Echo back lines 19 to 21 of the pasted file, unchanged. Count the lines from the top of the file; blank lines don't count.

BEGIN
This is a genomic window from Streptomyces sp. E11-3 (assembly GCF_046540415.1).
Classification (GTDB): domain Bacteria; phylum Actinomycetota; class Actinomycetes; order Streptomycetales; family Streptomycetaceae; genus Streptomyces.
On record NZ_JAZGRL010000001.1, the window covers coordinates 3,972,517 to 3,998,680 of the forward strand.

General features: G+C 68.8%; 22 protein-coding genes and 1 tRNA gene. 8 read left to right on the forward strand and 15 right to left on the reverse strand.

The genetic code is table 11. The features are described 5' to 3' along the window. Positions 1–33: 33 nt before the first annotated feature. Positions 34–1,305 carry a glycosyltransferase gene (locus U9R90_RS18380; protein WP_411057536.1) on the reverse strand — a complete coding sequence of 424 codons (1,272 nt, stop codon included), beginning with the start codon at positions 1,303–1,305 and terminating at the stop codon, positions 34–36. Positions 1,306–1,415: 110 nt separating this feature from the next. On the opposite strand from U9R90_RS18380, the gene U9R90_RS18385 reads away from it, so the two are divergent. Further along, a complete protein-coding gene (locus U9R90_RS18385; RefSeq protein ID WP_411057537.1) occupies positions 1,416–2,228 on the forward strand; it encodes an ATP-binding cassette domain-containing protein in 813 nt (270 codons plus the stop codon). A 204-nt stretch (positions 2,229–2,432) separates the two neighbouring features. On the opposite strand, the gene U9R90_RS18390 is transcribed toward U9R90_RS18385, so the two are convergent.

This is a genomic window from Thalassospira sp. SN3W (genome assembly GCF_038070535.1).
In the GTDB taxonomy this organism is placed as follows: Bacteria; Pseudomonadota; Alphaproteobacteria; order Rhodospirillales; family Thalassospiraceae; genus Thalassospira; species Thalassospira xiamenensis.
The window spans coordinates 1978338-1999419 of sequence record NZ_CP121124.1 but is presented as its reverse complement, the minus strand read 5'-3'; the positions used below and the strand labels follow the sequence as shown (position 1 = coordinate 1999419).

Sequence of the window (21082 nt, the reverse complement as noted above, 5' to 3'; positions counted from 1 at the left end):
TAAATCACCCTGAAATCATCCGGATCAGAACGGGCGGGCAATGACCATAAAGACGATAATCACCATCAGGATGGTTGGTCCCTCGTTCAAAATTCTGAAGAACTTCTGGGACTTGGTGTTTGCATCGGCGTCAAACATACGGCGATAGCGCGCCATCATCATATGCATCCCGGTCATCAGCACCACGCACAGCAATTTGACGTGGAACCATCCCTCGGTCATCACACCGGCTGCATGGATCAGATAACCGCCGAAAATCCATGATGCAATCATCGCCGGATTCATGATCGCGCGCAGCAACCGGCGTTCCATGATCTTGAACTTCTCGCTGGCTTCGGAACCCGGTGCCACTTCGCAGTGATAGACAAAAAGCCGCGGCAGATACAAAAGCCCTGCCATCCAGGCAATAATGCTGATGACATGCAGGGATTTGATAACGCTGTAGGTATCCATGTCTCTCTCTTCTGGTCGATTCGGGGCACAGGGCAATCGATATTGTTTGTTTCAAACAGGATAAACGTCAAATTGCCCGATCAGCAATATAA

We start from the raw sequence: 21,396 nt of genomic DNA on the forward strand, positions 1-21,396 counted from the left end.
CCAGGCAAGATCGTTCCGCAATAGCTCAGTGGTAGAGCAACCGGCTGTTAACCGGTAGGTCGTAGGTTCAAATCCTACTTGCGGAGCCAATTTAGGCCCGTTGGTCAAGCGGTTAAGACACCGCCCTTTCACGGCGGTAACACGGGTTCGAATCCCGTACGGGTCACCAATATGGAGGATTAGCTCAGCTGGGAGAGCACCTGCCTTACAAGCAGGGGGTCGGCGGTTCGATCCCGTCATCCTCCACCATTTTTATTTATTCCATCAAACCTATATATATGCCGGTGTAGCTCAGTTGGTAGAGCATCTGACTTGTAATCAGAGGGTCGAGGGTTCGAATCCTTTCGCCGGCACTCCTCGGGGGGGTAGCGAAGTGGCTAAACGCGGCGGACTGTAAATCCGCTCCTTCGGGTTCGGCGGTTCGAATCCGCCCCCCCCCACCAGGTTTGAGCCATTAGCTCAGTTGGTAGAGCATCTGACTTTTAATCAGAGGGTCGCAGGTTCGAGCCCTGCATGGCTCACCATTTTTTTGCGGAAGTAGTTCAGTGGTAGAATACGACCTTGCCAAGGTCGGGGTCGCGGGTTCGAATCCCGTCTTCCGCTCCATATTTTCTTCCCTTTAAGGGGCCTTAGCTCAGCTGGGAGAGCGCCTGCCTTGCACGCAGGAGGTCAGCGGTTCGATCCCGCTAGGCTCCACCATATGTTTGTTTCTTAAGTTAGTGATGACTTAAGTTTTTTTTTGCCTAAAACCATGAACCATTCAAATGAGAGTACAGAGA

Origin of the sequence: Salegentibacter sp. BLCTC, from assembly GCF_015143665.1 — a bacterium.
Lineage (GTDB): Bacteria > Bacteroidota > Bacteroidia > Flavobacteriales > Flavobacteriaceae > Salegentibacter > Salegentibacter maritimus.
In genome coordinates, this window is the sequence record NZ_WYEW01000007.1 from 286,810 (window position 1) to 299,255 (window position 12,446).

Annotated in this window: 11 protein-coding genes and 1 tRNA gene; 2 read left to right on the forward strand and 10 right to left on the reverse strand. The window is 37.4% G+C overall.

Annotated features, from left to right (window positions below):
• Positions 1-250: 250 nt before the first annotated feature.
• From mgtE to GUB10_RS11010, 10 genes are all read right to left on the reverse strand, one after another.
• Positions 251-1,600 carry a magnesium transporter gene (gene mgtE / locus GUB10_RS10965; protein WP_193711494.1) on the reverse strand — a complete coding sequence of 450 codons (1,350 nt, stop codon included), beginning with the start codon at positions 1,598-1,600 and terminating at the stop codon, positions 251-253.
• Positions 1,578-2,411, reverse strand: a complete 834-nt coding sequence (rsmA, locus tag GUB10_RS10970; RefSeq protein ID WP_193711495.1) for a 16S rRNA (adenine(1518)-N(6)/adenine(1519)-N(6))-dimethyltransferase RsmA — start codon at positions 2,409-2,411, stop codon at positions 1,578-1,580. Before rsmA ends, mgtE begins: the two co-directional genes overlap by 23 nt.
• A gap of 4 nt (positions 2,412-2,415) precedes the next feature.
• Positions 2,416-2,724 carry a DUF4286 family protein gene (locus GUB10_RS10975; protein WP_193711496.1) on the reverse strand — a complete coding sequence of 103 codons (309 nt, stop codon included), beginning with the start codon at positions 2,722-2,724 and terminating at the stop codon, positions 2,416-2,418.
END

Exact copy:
• From mgtE to GUB10_RS11010, 10 genes are all read right to left on the reverse strand, one after another.
• Positions 251-1,600 carry a magnesium transporter gene (gene mgtE / locus GUB10_RS10965; protein WP_193711494.1) on the reverse strand — a complete coding sequence of 450 codons (1,350 nt, stop codon included), beginning with the start codon at positions 1,598-1,600 and terminating at the stop codon, positions 251-253.
• Positions 1,578-2,411, reverse strand: a complete 834-nt coding sequence (rsmA, locus tag GUB10_RS10970; RefSeq protein ID WP_193711495.1) for a 16S rRNA (adenine(1518)-N(6)/adenine(1519)-N(6))-dimethyltransferase RsmA — start codon at positions 2,409-2,411, stop codon at positions 1,578-1,580. Before rsmA ends, mgtE begins: the two co-directional genes overlap by 23 nt.